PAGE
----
|dc.description.abstract||This dissertation examines the preaching of Manuel Lee Scott, Sr., to ascertain the relationship between expository preaching, the African oral tradition and narrative structure, and an assessment of Scott's preaching by using the canons of rhetoric.
Chapter 1 provides an investigation of contemporary definitions of biblical and expository preaching, provides a working definition of expository preaching for the purpose of this dissertation, and gives a socio-historical and contextualized history of American preaching.
Chapter 2 examines the life and ministry of Scott to acquaint the reader with Scott and shaping influences upon his life. Chapter 3 provides the analytical methodology utilized in investigating the proclamation of Scott.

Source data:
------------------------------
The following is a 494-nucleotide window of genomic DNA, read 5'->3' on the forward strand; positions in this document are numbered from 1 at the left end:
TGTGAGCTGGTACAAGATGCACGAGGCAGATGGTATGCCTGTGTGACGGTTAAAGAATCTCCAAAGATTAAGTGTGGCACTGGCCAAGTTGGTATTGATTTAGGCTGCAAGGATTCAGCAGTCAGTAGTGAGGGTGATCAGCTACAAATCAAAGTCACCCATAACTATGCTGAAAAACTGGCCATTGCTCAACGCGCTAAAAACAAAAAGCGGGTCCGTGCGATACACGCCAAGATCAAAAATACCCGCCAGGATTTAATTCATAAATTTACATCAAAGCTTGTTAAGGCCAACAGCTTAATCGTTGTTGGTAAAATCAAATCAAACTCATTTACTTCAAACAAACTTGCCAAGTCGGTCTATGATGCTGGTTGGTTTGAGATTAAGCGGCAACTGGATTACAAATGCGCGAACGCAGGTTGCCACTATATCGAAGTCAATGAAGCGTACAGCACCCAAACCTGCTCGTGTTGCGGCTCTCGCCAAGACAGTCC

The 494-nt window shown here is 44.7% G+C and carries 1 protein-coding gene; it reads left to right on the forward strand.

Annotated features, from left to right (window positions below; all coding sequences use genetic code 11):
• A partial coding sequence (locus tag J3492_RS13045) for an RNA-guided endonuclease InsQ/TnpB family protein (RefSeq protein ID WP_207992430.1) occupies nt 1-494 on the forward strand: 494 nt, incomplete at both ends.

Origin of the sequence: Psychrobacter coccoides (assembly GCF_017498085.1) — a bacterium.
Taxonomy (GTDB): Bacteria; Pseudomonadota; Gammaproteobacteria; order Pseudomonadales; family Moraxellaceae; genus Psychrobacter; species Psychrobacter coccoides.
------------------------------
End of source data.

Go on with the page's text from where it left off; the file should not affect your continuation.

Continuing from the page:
Chapter 4 addresses the character of Scott's proclamation as it touches his pastoral emphasis, audience adaptability, prophetic voice, emotional engagement, gospel communication, and theology of preaching. Chapter 5 examines the content of Scott's proclamation in the following areas: textual interpretation, Christological concentration, evangelistic integration, Spirit saturation, application, and illustration.
Chapter 6 provides the analysis of Scott's proclamation. Chapter 7 provides the conclusion of the dissertation. Scott's legacy and suggestions for further research are explored.||en_US